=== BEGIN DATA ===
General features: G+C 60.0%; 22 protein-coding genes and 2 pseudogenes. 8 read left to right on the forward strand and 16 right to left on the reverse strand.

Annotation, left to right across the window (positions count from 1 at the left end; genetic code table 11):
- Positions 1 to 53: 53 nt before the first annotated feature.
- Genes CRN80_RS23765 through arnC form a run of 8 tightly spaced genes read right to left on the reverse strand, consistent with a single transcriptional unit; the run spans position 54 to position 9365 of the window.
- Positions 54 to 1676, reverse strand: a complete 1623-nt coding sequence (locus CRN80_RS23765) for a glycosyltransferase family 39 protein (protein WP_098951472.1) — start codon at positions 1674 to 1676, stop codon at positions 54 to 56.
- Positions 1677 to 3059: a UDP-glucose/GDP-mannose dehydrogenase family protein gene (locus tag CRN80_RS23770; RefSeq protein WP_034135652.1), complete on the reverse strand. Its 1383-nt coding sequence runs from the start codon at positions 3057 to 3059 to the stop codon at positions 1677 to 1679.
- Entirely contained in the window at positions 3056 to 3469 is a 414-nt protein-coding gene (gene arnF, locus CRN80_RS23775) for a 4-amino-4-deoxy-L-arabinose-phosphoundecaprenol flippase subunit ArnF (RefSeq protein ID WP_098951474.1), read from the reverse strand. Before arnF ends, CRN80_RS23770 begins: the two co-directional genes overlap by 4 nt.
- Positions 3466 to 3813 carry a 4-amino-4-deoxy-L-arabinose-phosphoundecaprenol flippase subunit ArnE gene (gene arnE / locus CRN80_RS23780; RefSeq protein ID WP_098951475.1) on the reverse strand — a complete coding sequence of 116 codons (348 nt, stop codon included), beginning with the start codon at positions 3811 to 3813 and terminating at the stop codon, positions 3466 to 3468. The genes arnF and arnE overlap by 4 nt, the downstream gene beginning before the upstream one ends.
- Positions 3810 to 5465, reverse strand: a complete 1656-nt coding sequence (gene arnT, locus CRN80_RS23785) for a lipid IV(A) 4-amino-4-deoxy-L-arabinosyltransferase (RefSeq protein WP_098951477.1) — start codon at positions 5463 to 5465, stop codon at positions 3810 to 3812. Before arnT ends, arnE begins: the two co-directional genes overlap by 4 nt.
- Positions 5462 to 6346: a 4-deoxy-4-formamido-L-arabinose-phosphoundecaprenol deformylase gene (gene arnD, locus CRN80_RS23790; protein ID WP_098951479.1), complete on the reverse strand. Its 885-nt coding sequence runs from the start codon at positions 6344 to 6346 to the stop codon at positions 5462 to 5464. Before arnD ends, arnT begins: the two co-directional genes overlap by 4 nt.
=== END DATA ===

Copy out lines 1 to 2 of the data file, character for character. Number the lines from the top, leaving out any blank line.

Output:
General features: G+C 60.0%; 22 protein-coding genes and 2 pseudogenes. 8 read left to right on the forward strand and 16 right to left on the reverse strand.

Annotation, left to right across the window (positions count from 1 at the left end; genetic code table 11):